By focusing on as-reported metrics alone, RCBC would never pick most of these companies because they look like anything but profitable businesses.
That said, looking at profitability alone is insufficient to deliver superior investment returns. Investors should also identify if the market is significantly undervaluing the company’s earnings growth potential.
This table shows the earnings growth expectations for the major non-financial holdings of the fund. It features three key data points:
The two-year Uniform earnings per share (EPS) growth represents the Uniform earnings growth the company is likely to have for the next two years. The earnings number used is the value of when we convert consensus sell-side analyst estimates to the Uniform Accounting framework.
The market expected Uniform EPS growth represents what the market thinks Uniform earnings growth is going to be for the next two years. Here, we show by how much the company needs to grow Uniform earnings in the next two years to justify the current stock price of the company. This is the market’s embedded expectations for Uniform earnings growth.
The Uniform EPS growth spread is the difference between the 2-year Uniform EPS growth and market expected Uniform EPS growth.
On average, Philippine companies are expected to have 6% annual Uniform earnings growth over the next two years. Meanwhile, RCBC R25 Dividend Equity Fund’s major holdings are forecast to slightly outperform that with a 7% projected Uniform earnings growth in the next two years, while the market is seeing a 2% Uniform EPS shrinkage.
Among these companies, San Miguel Corporation (SMC:PHL) and TEL have the highest Uniform earnings growth dislocations.
The market is expecting SMC’s Uniform Earnings to decline by 2%, while analysts are projecting a 46% Uniform earnings growth over the next two years.
Furthermore, the market is pricing TEL’s Uniform Earnings to grow by only 6% in the next two years. However, sell-side analysts are projecting the company’s earnings to accelerate by 43% moving forward.
Overall, as-reported numbers would have investors incorrectly conclude that this portfolio consists of low-quality companies. While these firms suffer from the adverse effects of the coronavirus pandemic, dragging down their short-term earnings growth expectations, Uniform Accounting metrics show that these companies are high quality with intact business models that would drive economic profitability moving forward.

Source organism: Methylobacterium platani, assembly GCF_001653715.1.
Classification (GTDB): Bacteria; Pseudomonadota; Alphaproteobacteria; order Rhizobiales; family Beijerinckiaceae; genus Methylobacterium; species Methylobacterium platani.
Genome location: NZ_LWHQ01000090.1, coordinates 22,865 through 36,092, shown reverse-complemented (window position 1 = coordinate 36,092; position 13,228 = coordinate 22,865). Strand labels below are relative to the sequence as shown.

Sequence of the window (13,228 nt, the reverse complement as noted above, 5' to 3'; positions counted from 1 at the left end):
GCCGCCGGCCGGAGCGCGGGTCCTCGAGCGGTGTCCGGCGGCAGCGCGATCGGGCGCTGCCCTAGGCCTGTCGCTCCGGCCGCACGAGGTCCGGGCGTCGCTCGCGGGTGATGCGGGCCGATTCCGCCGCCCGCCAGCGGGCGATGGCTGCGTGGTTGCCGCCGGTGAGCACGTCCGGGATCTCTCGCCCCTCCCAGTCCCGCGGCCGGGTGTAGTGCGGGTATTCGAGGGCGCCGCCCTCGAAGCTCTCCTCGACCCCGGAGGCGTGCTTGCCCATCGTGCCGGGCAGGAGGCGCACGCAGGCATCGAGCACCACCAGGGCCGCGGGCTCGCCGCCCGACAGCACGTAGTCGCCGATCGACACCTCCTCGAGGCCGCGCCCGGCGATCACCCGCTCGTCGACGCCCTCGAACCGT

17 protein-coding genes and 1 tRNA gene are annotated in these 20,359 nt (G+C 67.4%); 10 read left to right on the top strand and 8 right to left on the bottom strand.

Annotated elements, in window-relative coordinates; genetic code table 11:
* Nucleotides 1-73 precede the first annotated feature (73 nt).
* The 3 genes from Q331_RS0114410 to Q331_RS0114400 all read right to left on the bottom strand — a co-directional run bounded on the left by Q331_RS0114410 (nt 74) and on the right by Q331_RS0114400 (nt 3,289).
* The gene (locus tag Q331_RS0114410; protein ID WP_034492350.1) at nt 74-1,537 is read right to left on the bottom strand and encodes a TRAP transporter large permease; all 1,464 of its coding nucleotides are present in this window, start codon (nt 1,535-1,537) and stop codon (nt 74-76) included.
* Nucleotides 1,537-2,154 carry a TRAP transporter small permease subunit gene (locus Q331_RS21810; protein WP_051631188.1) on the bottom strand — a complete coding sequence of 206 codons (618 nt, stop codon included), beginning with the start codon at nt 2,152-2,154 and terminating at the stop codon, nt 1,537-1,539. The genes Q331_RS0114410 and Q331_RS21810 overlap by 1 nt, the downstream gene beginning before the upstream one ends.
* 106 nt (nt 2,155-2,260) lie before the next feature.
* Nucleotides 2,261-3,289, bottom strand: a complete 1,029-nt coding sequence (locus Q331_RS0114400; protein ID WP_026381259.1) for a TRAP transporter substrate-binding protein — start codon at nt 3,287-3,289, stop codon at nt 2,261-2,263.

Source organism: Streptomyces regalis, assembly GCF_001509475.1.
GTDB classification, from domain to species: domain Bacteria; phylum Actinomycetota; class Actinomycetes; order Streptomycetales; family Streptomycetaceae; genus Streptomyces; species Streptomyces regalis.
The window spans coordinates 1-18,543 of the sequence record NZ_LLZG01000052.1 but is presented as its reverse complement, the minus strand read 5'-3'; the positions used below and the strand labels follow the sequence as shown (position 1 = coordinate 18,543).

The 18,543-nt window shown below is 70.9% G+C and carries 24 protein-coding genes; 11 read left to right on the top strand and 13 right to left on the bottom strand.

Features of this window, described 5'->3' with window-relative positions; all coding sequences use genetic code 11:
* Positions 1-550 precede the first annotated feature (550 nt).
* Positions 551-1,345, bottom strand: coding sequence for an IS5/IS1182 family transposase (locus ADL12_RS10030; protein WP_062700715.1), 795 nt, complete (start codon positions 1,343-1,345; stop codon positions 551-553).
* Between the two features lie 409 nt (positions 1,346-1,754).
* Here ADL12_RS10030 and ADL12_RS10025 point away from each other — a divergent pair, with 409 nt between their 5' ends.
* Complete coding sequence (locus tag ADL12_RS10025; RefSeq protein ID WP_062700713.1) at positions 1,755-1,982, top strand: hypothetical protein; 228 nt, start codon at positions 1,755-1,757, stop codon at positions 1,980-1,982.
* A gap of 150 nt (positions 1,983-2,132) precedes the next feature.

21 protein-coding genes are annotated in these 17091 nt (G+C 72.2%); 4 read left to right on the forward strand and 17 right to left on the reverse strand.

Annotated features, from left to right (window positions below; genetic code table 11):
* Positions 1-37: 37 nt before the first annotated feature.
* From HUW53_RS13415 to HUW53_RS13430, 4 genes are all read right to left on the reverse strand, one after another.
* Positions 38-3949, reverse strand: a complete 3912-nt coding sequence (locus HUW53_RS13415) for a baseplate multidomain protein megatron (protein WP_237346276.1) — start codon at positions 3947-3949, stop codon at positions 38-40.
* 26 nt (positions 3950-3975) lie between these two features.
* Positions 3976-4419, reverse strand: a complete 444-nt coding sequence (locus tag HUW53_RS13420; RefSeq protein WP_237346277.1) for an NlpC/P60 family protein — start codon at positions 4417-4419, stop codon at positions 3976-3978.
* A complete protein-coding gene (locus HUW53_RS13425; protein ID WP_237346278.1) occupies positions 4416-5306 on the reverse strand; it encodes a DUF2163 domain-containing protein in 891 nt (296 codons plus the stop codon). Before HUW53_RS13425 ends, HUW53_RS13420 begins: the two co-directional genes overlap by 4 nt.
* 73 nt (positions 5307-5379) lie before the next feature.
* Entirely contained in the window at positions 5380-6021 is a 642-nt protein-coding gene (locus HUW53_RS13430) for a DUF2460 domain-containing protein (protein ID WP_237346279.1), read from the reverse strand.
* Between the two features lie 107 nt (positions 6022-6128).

SUMMARY and San Miguel Corporation Tearsheet
Today, we’re highlighting one of the largest individual stock holdings in the RCBC R25 Dividend Equity Fund—San Miguel Corporation (SMC:PHL).
As the Uniform Accounting tearsheet for SMC highlights, it trades at a Uniform P/E of 28.8x, above global corporate averages and its historical averages.
High P/Es require high EPS growth to sustain them. In the case of SMC, the company has recently shown a 51% Uniform EPS growth.
Sell-side analysts provide stock and valuation recommendations that poorly track reality. However, sell-side analysts have a strong grasp on near-term financial forecasts like revenue and earnings.
We take sell-side forecasts for Philippine Financial Reporting Standards (PFRS) earnings as a starting point for our Uniform earnings forecasts. When we do this, SMC’s sell-side analyst-driven forecast shows that Uniform earnings are expected to grow by 168% in 2020 and shrink by 21% in 2021.
Based on the current stock market valuations, we can back into the required earnings growth rate that would justify PHP 100.00 per share. These are often referred to as market embedded expectations.
The company can have Uniform earnings shrink by 2% over the next three years and still justify current price levels. What sell-side analysts expect for SMC’s earnings growth is well above what the current stock market valuation requires in 2020, but below what the market requires in 2021.
The company has an earning power around long-run corporate averages. However, SMC’s cash flows and cash on hand fall short of obligations within five years and has an intrinsic credit risk 260bps above the risk-free rate. This indicates that SMC has a high dividend risk and moderate credit risk.
To conclude, SMC’s Uniform earnings growth is well above peer averages, and the company is trading well above peer average valuations.
About the Philippine Market Daily “Friday Uniform Portfolio Analytics”
Investors who don’t engage in the buying or selling of securities for a living oftentimes rely on professionals to manage their own investments within the scope of their investment policies.
With so many funds and managers out there, it can get confusing and difficult to decide which one best suits your needs as an investor.
Every Friday, we focus on one fund in the Philippines and take a deeper look into their current holdings. Using Uniform Accounting, we identify the high-quality stocks in their portfolio which may not be obvious using the as-reported numbers.
We also identify which holdings may be problematic for the fund’s returns that they would need to reconsider from a UAFRS perspective.
To wrap up the fund analysis, we highlight one of their largest holdings and focus on key metrics to watch out for, accessible in our tearsheets.
Hope you’ve found this week’s focus on RCBC R25 Dividend Equity Fund interesting and insightful.
Stay tuned for next week’s Friday Uniform Portfolio Analytics!